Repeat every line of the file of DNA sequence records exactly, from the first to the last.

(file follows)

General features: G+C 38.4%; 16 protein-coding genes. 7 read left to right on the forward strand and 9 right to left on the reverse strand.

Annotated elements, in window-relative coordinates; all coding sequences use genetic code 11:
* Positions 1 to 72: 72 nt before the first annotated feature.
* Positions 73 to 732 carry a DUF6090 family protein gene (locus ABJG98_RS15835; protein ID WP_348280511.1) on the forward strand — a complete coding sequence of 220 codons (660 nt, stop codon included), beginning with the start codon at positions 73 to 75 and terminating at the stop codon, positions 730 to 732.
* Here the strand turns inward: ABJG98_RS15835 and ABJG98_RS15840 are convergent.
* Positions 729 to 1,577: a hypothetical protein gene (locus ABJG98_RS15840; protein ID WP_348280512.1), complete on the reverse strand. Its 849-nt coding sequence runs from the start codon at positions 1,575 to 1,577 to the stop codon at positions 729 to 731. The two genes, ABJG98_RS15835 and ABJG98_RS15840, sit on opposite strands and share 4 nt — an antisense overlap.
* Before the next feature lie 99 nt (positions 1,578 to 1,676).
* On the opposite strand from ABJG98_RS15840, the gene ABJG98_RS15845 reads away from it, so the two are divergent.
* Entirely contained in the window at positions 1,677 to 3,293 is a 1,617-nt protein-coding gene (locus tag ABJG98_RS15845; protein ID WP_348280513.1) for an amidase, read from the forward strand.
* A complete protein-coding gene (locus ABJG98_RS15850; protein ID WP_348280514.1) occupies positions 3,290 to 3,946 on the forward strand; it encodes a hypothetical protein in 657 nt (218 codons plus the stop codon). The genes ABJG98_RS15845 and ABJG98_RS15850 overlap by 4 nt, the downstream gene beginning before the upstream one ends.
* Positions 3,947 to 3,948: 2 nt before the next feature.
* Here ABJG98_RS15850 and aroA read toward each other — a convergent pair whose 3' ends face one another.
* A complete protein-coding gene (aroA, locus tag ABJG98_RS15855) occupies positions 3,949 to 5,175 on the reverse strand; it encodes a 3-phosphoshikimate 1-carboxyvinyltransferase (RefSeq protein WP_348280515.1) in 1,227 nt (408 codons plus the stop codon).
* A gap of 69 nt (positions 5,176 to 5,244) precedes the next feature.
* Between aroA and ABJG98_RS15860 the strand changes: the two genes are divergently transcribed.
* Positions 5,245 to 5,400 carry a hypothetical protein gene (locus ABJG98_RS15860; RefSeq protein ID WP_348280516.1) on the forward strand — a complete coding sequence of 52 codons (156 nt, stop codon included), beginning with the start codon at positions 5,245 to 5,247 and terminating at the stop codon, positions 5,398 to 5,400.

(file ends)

General features: G+C 38.4%; 16 protein-coding genes. 7 read left to right on the forward strand and 9 right to left on the reverse strand.

Annotated elements, in window-relative coordinates; all coding sequences use genetic code 11:
* Positions 1 to 72: 72 nt before the first annotated feature.
* Positions 73 to 732 carry a DUF6090 family protein gene (locus ABJG98_RS15835; protein ID WP_348280511.1) on the forward strand — a complete coding sequence of 220 codons (660 nt, stop codon included), beginning with the start codon at positions 73 to 75 and terminating at the stop codon, positions 730 to 732.
* Here the strand turns inward: ABJG98_RS15835 and ABJG98_RS15840 are convergent.
* Positions 729 to 1,577: a hypothetical protein gene (locus ABJG98_RS15840; protein ID WP_348280512.1), complete on the reverse strand. Its 849-nt coding sequence runs from the start codon at positions 1,575 to 1,577 to the stop codon at positions 729 to 731. The two genes, ABJG98_RS15835 and ABJG98_RS15840, sit on opposite strands and share 4 nt — an antisense overlap.
* Before the next feature lie 99 nt (positions 1,578 to 1,676).
* On the opposite strand from ABJG98_RS15840, the gene ABJG98_RS15845 reads away from it, so the two are divergent.
* Entirely contained in the window at positions 1,677 to 3,293 is a 1,617-nt protein-coding gene (locus tag ABJG98_RS15845; protein ID WP_348280513.1) for an amidase, read from the forward strand.
* A complete protein-coding gene (locus ABJG98_RS15850; protein ID WP_348280514.1) occupies positions 3,290 to 3,946 on the forward strand; it encodes a hypothetical protein in 657 nt (218 codons plus the stop codon). The genes ABJG98_RS15845 and ABJG98_RS15850 overlap by 4 nt, the downstream gene beginning before the upstream one ends.
* Positions 3,947 to 3,948: 2 nt before the next feature.
* Here ABJG98_RS15850 and aroA read toward each other — a convergent pair whose 3' ends face one another.
* A complete protein-coding gene (aroA, locus tag ABJG98_RS15855) occupies positions 3,949 to 5,175 on the reverse strand; it encodes a 3-phosphoshikimate 1-carboxyvinyltransferase (RefSeq protein WP_348280515.1) in 1,227 nt (408 codons plus the stop codon).
* A gap of 69 nt (positions 5,176 to 5,244) precedes the next feature.
* Between aroA and ABJG98_RS15860 the strand changes: the two genes are divergently transcribed.
* Positions 5,245 to 5,400 carry a hypothetical protein gene (locus ABJG98_RS15860; RefSeq protein ID WP_348280516.1) on the forward strand — a complete coding sequence of 52 codons (156 nt, stop codon included), beginning with the start codon at positions 5,245 to 5,247 and terminating at the stop codon, positions 5,398 to 5,400.